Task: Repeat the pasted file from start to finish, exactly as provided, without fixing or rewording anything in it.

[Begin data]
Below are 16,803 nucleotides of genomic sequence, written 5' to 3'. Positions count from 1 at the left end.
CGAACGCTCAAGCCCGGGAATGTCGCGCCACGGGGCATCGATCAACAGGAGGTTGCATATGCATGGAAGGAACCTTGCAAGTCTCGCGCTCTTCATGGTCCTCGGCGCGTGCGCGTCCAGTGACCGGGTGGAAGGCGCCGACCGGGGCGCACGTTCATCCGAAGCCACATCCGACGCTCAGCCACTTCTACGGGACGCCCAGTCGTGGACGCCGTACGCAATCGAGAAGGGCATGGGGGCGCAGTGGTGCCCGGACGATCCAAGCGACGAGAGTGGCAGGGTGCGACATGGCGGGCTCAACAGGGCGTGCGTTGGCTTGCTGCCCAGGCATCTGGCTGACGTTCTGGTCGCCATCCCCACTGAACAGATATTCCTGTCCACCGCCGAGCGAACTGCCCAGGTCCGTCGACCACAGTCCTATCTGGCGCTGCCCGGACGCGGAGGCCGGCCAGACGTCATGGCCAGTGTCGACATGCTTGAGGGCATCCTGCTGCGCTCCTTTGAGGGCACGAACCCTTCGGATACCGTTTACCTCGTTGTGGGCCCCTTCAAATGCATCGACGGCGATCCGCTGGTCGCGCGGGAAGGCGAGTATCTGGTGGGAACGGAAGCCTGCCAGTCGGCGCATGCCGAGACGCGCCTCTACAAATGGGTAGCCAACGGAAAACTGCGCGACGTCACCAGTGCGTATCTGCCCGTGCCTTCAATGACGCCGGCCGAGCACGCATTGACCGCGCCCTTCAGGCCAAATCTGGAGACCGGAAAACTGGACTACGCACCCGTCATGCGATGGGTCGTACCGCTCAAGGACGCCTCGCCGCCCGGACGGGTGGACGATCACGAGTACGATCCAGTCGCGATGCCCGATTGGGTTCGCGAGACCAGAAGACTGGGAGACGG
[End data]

Below are 16,803 nucleotides of genomic sequence, written 5' to 3'. Positions count from 1 at the left end.
CGAACGCTCAAGCCCGGGAATGTCGCGCCACGGGGCATCGATCAACAGGAGGTTGCATATGCATGGAAGGAACCTTGCAAGTCTCGCGCTCTTCATGGTCCTCGGCGCGTGCGCGTCCAGTGACCGGGTGGAAGGCGCCGACCGGGGCGCACGTTCATCCGAAGCCACATCCGACGCTCAGCCACTTCTACGGGACGCCCAGTCGTGGACGCCGTACGCAATCGAGAAGGGCATGGGGGCGCAGTGGTGCCCGGACGATCCAAGCGACGAGAGTGGCAGGGTGCGACATGGCGGGCTCAACAGGGCGTGCGTTGGCTTGCTGCCCAGGCATCTGGCTGACGTTCTGGTCGCCATCCCCACTGAACAGATATTCCTGTCCACCGCCGAGCGAACTGCCCAGGTCCGTCGACCACAGTCCTATCTGGCGCTGCCCGGACGCGGAGGCCGGCCAGACGTCATGGCCAGTGTCGACATGCTTGAGGGCATCCTGCTGCGCTCCTTTGAGGGCACGAACCCTTCGGATACCGTTTACCTCGTTGTGGGCCCCTTCAAATGCATCGACGGCGATCCGCTGGTCGCGCGGGAAGGCGAGTATCTGGTGGGAACGGAAGCCTGCCAGTCGGCGCATGCCGAGACGCGCCTCTACAAATGGGTAGCCAACGGAAAACTGCGCGACGTCACCAGTGCGTATCTGCCCGTGCCTTCAATGACGCCGGCCGAGCACGCATTGACCGCGCCCTTCAGGCCAAATCTGGAGACCGGAAAACTGGACTACGCACCCGTCATGCGATGGGTCGTACCGCTCAAGGACGCCTCGCCGCCCGGACGGGTGGACGATCACGAGTACGATCCAGTCGCGATGCCCGATTGGGTTCGCGAGACCAGAAGACTGGGAGACGG